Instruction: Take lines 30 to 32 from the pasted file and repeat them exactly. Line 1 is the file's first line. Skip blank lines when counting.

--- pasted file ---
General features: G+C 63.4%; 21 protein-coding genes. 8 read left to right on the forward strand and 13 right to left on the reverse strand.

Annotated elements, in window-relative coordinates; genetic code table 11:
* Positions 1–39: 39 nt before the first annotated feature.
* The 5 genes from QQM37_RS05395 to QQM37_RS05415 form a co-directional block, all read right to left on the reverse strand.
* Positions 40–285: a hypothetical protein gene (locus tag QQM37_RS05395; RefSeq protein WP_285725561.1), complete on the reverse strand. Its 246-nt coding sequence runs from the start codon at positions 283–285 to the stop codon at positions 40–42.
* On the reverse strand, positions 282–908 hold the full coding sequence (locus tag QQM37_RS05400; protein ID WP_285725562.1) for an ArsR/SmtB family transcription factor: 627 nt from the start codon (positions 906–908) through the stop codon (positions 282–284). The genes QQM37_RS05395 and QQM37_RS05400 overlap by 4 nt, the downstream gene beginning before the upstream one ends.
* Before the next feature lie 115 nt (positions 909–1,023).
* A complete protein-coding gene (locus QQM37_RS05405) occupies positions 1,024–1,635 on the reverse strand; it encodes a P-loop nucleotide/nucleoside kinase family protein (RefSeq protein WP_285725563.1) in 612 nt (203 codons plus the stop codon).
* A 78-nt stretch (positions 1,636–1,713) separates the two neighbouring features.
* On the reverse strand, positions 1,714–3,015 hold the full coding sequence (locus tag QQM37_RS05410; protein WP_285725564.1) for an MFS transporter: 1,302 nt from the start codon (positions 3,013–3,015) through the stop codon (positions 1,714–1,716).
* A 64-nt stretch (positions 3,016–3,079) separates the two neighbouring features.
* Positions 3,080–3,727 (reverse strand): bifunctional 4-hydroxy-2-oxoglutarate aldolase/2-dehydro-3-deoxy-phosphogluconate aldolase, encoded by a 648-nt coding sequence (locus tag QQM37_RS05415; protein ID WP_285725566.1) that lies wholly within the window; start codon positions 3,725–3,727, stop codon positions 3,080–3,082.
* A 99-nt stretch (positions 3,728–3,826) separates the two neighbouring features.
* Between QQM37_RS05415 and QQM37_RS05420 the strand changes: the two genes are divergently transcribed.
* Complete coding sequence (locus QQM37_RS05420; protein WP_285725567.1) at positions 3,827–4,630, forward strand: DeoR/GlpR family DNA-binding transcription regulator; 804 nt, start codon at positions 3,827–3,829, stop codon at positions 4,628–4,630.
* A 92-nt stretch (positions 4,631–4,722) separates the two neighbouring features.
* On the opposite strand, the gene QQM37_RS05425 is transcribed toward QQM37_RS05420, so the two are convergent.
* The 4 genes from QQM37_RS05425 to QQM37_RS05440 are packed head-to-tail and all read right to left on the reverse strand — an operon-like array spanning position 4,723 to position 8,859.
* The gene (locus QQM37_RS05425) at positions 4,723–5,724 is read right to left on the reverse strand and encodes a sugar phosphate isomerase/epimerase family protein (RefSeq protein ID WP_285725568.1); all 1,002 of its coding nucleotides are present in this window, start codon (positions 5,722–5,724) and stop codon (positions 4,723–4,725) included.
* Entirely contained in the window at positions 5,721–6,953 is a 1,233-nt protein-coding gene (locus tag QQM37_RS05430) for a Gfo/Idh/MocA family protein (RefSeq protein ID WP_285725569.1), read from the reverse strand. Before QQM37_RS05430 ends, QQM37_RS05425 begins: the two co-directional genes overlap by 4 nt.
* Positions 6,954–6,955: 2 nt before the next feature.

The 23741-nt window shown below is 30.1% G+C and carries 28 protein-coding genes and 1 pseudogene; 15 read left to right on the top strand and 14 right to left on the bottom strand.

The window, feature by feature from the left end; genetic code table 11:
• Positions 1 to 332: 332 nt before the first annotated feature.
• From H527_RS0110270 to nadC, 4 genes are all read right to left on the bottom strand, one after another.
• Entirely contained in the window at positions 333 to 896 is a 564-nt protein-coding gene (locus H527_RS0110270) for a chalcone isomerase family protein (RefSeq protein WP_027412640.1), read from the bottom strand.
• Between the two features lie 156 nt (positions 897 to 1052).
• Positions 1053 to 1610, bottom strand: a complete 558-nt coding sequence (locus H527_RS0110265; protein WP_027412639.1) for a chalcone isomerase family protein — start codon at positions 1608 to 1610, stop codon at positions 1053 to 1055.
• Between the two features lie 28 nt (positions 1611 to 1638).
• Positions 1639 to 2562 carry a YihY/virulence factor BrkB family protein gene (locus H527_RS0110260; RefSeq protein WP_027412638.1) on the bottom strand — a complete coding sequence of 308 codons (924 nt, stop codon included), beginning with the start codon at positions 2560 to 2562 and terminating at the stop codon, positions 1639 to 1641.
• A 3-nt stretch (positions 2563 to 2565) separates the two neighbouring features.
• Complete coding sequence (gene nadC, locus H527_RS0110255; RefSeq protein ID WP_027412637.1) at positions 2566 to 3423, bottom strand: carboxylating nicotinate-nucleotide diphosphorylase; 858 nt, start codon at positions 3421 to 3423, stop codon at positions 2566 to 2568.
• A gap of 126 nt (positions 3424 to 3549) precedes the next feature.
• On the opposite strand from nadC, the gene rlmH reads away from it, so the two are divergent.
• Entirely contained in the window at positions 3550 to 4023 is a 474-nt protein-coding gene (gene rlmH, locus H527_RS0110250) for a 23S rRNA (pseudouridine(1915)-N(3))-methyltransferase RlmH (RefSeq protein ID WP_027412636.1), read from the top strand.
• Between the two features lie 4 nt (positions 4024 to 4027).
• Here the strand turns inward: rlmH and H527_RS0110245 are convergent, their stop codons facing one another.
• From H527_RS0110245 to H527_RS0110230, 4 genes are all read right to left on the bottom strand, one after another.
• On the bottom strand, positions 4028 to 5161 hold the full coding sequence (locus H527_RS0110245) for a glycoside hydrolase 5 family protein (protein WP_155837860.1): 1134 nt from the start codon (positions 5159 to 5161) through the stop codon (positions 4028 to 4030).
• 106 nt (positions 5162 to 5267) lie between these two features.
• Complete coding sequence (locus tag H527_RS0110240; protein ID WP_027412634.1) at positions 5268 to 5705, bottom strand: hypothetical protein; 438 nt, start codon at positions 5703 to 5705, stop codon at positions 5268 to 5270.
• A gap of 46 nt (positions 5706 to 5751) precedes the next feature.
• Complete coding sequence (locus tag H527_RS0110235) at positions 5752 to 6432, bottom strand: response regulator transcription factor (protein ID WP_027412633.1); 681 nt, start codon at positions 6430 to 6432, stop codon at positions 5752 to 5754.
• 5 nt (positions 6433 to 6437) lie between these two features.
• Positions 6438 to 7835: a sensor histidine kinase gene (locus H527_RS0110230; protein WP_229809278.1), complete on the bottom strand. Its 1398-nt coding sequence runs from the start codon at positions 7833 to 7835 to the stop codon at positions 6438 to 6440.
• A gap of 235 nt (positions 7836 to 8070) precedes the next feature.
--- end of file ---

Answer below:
• Positions 1639 to 2562 carry a YihY/virulence factor BrkB family protein gene (locus H527_RS0110260; RefSeq protein WP_027412638.1) on the bottom strand — a complete coding sequence of 308 codons (924 nt, stop codon included), beginning with the start codon at positions 2560 to 2562 and terminating at the stop codon, positions 1639 to 1641.
• A 3-nt stretch (positions 2563 to 2565) separates the two neighbouring features.
• Complete coding sequence (gene nadC, locus H527_RS0110255; RefSeq protein ID WP_027412637.1) at positions 2566 to 3423, bottom strand: carboxylating nicotinate-nucleotide diphosphorylase; 858 nt, start codon at positions 3421 to 3423, stop codon at positions 2566 to 2568.